Washington County arrest leads to K2 stash in Parkersburg
PARKERSBURG – The arrest of a Parkersburg man Friday by Washington County authorities led to a search warrant being issued for his south Parkersburg residence, where additional drugs were allegedly found.
Washington County Sheriff Larry Mincks said an extensive operation between the Wood County ACE (Aggressive Crime Enforcement) unit and the Washington County Major Crimes Task Force resulted in the arrest of Robert “Rob” Oakley III, 34, of Parkersburg and the seizure of approximately 11 pounds of K2, or synthetic marijuana.
Oakley was charged Friday with one count of selling a drug not approved by the Food and Drug Administration, a fifth-degree felony, Mincks said. He was being held in the Washington County Jail this weekend in lieu of bond pending an appearance in Marietta Municipal Court on Monday, he said.
Oakley allegedly sold approximately one pound of K2 to undercover agents of the MCTF in the Marietta area. He was later stopped on Ohio 7 between Belpre and Marietta, Mincks said. Information obtained at the scene and other facts led to the execution of the search warrant in south Parkersburg.
Mincks said Oakley admitted to selling K2 and indicated he had made $40,000 in the last six months. A 2013 Chevy Camaro and a 2004 Dodge Ram Truck were seized by law enforcement agents.
The investigation was made possible by the close cooperation of the Wood County ACE Unit and the Major Crimes Task Force, Mincks said. The investigation is continuing and other arrests are possible, Mincks said.
Parkersburg Police Chief Joe Martin also praised the level of cooperation displayed by all of the agencies involved in Friday’s arrest.
Martin said members of the Parkersburg Police Department and Wood County Sheriff’s Department executed the warrant at Oakley’s residence Friday afternoon at 4114 14th Ave., off Broadway Avenue, in Parkersburg.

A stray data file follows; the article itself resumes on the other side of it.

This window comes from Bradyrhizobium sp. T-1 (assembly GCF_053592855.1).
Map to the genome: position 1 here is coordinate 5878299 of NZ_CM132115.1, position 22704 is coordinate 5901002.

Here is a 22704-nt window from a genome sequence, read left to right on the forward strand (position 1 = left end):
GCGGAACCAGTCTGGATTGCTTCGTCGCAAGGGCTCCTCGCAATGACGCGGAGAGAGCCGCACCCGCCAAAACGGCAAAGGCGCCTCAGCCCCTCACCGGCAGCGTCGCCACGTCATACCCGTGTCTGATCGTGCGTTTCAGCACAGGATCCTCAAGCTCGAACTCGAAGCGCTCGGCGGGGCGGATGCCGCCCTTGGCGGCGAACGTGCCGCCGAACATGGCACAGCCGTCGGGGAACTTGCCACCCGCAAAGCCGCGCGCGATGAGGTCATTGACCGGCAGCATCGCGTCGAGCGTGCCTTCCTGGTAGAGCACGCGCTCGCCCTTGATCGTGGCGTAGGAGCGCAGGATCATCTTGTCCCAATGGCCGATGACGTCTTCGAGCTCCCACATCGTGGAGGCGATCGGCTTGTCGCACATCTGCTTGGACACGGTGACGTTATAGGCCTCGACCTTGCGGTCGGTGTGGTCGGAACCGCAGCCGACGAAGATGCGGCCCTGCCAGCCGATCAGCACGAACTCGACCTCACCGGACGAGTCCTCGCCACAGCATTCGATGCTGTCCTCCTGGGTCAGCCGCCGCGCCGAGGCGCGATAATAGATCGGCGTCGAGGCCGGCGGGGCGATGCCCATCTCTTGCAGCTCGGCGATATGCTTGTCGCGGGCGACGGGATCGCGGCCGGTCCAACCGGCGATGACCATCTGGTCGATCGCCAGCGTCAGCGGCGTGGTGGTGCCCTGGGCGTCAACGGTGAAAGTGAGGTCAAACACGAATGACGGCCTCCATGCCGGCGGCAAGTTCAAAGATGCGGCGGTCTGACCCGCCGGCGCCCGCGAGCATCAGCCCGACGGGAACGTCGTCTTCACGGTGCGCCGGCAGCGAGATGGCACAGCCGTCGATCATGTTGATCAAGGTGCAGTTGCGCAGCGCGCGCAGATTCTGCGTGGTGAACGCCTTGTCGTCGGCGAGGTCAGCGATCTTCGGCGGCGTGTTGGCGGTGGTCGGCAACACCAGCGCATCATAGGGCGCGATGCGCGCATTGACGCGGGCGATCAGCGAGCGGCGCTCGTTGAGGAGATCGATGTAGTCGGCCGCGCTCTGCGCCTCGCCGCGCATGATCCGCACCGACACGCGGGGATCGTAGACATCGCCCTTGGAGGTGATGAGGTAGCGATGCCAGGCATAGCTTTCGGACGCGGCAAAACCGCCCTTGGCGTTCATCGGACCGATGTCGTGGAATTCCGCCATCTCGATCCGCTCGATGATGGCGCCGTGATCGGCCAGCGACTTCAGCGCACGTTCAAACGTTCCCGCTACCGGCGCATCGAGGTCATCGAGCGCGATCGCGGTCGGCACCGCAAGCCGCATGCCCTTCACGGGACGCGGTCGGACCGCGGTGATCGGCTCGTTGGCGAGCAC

“We executed the search warrant here at this location where they recovered several grams and pounds of synthetic K2, synthetic marijuana, and we’re in the process now of collecting the evidence at the scene and furthering the investigation here in West Virginia,” Martin said.
He expected the investigation at the 14th Avenue home to continue Friday and through the weekend. Martin said some of the ACE unit investigators would be contacting the U.S. Attorney’s Office in Charleston to pursue possible federal charges based on the amount of drugs that were recovered.
“We’ll confer with Wood County Prosecutor Jason Wharton, but at this point we’re pretty confident that the federal prosecutors will want to adopt this case and prosecute it in Charleston,” Martin said.
“It’s a pretty significant hit as far as synthetic drugs are concerned, so there’s still more work to be done,” he said.
Martin said Oakley is the only individual under investigation at this time, although that could change based on information developed during the investigation. Investigators will be looking into money laundering and financial aspects of the case with the possibility of recovering funds and seizing assets, he said.
Based on the search conducted Friday at the residence, Martin said it appeared Oakley had purchased the necessary components at local stores and then made the K2 himself at the home. The process to make K2 is less complex and much less dangerous than that involved with making methamphetamines, he said.
“Everything we know at this point is that all of the manufacturing was completed inside this residence here on 14th Avenue,” Martin said.
“It’s an unusual find for us; we haven’t seen much of this at this level locally,” he said.